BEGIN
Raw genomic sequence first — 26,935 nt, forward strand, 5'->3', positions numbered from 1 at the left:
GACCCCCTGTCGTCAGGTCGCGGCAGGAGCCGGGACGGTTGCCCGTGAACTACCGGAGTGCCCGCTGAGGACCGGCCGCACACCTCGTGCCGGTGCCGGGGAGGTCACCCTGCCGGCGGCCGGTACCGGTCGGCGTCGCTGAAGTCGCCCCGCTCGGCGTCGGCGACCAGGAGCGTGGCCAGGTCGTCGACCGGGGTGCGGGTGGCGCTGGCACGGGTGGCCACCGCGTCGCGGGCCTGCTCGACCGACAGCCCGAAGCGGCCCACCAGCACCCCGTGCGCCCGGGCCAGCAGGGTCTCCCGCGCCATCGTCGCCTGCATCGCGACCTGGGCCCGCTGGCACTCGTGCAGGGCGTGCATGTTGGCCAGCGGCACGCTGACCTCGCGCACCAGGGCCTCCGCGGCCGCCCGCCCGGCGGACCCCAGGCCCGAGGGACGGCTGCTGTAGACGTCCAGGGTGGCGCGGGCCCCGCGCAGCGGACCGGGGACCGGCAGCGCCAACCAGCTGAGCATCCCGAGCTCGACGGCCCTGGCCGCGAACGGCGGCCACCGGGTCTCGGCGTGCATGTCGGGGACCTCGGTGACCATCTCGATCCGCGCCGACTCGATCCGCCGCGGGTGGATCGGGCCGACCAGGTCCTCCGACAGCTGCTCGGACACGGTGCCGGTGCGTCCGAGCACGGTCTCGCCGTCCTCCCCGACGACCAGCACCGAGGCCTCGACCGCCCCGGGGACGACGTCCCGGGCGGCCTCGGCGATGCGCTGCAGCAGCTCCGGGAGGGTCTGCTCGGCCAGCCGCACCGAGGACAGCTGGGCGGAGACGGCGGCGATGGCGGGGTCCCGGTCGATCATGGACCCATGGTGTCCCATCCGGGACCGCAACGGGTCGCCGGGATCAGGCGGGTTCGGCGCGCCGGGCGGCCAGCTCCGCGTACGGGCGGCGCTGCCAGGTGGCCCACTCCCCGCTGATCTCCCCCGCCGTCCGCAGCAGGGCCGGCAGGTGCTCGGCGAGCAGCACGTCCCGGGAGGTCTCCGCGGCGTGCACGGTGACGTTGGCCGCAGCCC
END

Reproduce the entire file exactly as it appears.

Raw genomic sequence first — 26,935 nt, forward strand, 5'->3', positions numbered from 1 at the left:
GACCCCCTGTCGTCAGGTCGCGGCAGGAGCCGGGACGGTTGCCCGTGAACTACCGGAGTGCCCGCTGAGGACCGGCCGCACACCTCGTGCCGGTGCCGGGGAGGTCACCCTGCCGGCGGCCGGTACCGGTCGGCGTCGCTGAAGTCGCCCCGCTCGGCGTCGGCGACCAGGAGCGTGGCCAGGTCGTCGACCGGGGTGCGGGTGGCGCTGGCACGGGTGGCCACCGCGTCGCGGGCCTGCTCGACCGACAGCCCGAAGCGGCCCACCAGCACCCCGTGCGCCCGGGCCAGCAGGGTCTCCCGCGCCATCGTCGCCTGCATCGCGACCTGGGCCCGCTGGCACTCGTGCAGGGCGTGCATGTTGGCCAGCGGCACGCTGACCTCGCGCACCAGGGCCTCCGCGGCCGCCCGCCCGGCGGACCCCAGGCCCGAGGGACGGCTGCTGTAGACGTCCAGGGTGGCGCGGGCCCCGCGCAGCGGACCGGGGACCGGCAGCGCCAACCAGCTGAGCATCCCGAGCTCGACGGCCCTGGCCGCGAACGGCGGCCACCGGGTCTCGGCGTGCATGTCGGGGACCTCGGTGACCATCTCGATCCGCGCCGACTCGATCCGCCGCGGGTGGATCGGGCCGACCAGGTCCTCCGACAGCTGCTCGGACACGGTGCCGGTGCGTCCGAGCACGGTCTCGCCGTCCTCCCCGACGACCAGCACCGAGGCCTCGACCGCCCCGGGGACGACGTCCCGGGCGGCCTCGGCGATGCGCTGCAGCAGCTCCGGGAGGGTCTGCTCGGCCAGCCGCACCGAGGACAGCTGGGCGGAGACGGCGGCGATGGCGGGGTCCCGGTCGATCATGGACCCATGGTGTCCCATCCGGGACCGCAACGGGTCGCCGGGATCAGGCGGGTTCGGCGCGCCGGGCGGCCAGCTCCGCGTACGGGCGGCGCTGCCAGGTGGCCCACTCCCCGCTGATCTCCCCCGCCGTCCGCAGCAGGGCCGGCAGGTGCTCGGCGAGCAGCACGTCCCGGGAGGTCTCCGCGGCGTGCACGGTGACGTTGGCCGCAGCCC